Frustrated by the indifference of the music industry and the stacks of homemade CDs gathering dust in their closets, brothers Heth and Jed Weinstein made the radical decision to bring their music directly to the masses. They began playing on street corners, in subway stations, and wherever else they could connect with a live audience. To their surprise, far from this being the terminal stop of a dead-end career, busking turned out to be just the beginning as crowds of stressed-out commuters gathered around, cheering them on, subscribing to their mailing lists, and actually buying some of those stockpiled CDs–40,000 and counting.In Buskers, Heth and Jed recount their turbulent, drug- and crime-filled adolescence in the nowhere-land of Livingston, New Jersey, their valiant attempts to achieve rock ‘n’ roll success through traditional channels, and their unexpected path to circumventing the outmoded music industry. They divulge fascinating details about the technical and legal aspects of street performance, New York busking culture, and the lives of their fellow troubadours. A world of possibilities opens up when the brothers take it to the streets, proving the value of their music to themselves and anyone who’ll listen. Read their story, and your commute will never be the same.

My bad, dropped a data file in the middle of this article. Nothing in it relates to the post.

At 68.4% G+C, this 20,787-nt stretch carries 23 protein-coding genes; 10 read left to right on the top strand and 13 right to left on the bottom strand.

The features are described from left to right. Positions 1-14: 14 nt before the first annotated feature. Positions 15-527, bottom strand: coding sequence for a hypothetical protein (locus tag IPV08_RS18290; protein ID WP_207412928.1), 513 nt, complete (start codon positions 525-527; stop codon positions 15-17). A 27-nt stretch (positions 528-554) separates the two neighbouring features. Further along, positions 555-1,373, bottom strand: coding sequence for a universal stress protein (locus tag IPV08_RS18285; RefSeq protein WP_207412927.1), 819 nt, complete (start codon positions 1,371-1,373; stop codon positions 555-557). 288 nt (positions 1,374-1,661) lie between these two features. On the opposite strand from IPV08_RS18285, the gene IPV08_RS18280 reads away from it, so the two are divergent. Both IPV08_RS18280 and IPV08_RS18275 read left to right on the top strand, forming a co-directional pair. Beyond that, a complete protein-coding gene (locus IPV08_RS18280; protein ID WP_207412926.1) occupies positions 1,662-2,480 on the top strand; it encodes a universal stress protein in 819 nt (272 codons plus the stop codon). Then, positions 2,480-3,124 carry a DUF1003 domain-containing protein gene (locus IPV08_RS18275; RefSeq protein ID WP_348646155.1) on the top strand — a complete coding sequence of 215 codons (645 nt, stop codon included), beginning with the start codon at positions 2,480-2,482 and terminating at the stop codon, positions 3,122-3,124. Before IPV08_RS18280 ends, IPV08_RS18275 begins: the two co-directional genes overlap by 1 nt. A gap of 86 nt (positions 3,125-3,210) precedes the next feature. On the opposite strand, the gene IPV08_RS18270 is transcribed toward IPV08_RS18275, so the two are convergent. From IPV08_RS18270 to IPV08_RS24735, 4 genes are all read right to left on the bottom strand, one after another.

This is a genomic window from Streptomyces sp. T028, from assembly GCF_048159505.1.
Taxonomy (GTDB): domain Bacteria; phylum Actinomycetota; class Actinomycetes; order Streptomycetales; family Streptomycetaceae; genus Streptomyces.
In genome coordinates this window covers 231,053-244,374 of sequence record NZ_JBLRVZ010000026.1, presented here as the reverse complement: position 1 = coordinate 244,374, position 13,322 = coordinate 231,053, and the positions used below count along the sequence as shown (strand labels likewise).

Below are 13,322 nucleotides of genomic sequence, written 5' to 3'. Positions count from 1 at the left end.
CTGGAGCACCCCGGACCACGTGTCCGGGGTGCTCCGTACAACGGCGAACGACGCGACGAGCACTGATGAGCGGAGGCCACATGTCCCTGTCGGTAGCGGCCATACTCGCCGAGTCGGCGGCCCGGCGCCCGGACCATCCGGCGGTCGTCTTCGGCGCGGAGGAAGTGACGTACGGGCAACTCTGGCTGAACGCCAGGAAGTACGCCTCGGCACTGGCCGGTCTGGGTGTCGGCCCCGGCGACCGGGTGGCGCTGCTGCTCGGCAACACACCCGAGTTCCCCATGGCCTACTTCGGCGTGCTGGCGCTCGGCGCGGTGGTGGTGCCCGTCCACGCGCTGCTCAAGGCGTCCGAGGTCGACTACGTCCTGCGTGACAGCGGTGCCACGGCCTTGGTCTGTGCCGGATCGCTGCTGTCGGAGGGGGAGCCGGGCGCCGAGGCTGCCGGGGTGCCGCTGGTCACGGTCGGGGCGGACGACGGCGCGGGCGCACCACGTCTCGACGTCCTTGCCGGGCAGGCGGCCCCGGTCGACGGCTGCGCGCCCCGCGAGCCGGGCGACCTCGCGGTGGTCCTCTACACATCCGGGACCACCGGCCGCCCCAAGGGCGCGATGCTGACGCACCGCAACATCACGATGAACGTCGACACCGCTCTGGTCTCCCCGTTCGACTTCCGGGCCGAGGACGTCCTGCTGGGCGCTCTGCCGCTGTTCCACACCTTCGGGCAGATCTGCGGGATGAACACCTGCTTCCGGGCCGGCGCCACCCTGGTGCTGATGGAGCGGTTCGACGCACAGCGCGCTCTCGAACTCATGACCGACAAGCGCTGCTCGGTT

From the minute I met these guys, I knew they had something special. Heth and Jed’s attitude towards getting music to the people without a label and major financing was way ahead of its time. It’s been exciting to watch from the sidelines as they take their career to new heights. Follow the story of how they became a well-oiled machine in the subways and streets of NYC, and then check out a gig for yourself.